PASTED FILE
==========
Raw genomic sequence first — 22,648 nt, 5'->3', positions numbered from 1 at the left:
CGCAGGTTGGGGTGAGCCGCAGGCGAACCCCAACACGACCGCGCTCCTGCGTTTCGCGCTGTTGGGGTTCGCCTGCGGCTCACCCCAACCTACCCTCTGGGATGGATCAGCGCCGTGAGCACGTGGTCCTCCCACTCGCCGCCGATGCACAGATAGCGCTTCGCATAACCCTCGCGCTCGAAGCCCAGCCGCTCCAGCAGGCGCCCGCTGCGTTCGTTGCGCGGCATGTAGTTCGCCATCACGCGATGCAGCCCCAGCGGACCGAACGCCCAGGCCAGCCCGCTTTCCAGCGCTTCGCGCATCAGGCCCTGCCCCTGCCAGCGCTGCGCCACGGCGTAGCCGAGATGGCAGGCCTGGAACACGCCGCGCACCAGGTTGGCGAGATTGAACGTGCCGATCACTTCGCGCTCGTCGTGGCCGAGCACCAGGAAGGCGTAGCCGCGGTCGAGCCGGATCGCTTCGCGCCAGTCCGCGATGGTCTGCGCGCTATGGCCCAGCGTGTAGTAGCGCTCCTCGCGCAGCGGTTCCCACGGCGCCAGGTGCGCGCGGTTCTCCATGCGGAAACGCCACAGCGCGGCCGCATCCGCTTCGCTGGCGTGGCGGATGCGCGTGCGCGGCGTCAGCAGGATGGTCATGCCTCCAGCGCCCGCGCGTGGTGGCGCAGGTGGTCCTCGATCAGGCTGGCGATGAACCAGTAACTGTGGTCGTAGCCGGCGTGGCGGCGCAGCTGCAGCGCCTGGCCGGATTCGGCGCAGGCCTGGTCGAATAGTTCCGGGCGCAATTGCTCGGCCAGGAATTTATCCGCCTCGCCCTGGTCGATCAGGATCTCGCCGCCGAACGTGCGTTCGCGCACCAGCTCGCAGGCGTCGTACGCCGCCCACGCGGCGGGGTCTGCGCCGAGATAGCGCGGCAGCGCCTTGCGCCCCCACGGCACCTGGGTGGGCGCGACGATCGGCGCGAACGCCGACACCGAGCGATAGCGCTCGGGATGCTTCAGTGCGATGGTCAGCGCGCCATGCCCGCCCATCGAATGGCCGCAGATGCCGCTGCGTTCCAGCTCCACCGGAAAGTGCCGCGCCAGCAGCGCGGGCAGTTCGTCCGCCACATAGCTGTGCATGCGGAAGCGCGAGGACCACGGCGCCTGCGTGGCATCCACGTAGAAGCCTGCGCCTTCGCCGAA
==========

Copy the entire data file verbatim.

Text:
Raw genomic sequence first — 22,648 nt, 5'->3', positions numbered from 1 at the left:
CGCAGGTTGGGGTGAGCCGCAGGCGAACCCCAACACGACCGCGCTCCTGCGTTTCGCGCTGTTGGGGTTCGCCTGCGGCTCACCCCAACCTACCCTCTGGGATGGATCAGCGCCGTGAGCACGTGGTCCTCCCACTCGCCGCCGATGCACAGATAGCGCTTCGCATAACCCTCGCGCTCGAAGCCCAGCCGCTCCAGCAGGCGCCCGCTGCGTTCGTTGCGCGGCATGTAGTTCGCCATCACGCGATGCAGCCCCAGCGGACCGAACGCCCAGGCCAGCCCGCTTTCCAGCGCTTCGCGCATCAGGCCCTGCCCCTGCCAGCGCTGCGCCACGGCGTAGCCGAGATGGCAGGCCTGGAACACGCCGCGCACCAGGTTGGCGAGATTGAACGTGCCGATCACTTCGCGCTCGTCGTGGCCGAGCACCAGGAAGGCGTAGCCGCGGTCGAGCCGGATCGCTTCGCGCCAGTCCGCGATGGTCTGCGCGCTATGGCCCAGCGTGTAGTAGCGCTCCTCGCGCAGCGGTTCCCACGGCGCCAGGTGCGCGCGGTTCTCCATGCGGAAACGCCACAGCGCGGCCGCATCCGCTTCGCTGGCGTGGCGGATGCGCGTGCGCGGCGTCAGCAGGATGGTCATGCCTCCAGCGCCCGCGCGTGGTGGCGCAGGTGGTCCTCGATCAGGCTGGCGATGAACCAGTAACTGTGGTCGTAGCCGGCGTGGCGGCGCAGCTGCAGCGCCTGGCCGGATTCGGCGCAGGCCTGGTCGAATAGTTCCGGGCGCAATTGCTCGGCCAGGAATTTATCCGCCTCGCCCTGGTCGATCAGGATCTCGCCGCCGAACGTGCGTTCGCGCACCAGCTCGCAGGCGTCGTACGCCGCCCACGCGGCGGGGTCTGCGCCGAGATAGCGCGGCAGCGCCTTGCGCCCCCACGGCACCTGGGTGGGCGCGACGATCGGCGCGAACGCCGACACCGAGCGATAGCGCTCGGGATGCTTCAGTGCGATGGTCAGCGCGCCATGCCCGCCCATCGAATGGCCGCAGATGCCGCTGCGTTCCAGCTCCACCGGAAAGTGCCGCGCCAGCAGCGCGGGCAGTTCGTCCGCCACATAGCTGTGCATGCGGAAGCGCGAGGACCACGGCGCCTGCGTGGCATCCACGTAGAAGCCTGCGCCTTCGCCGAA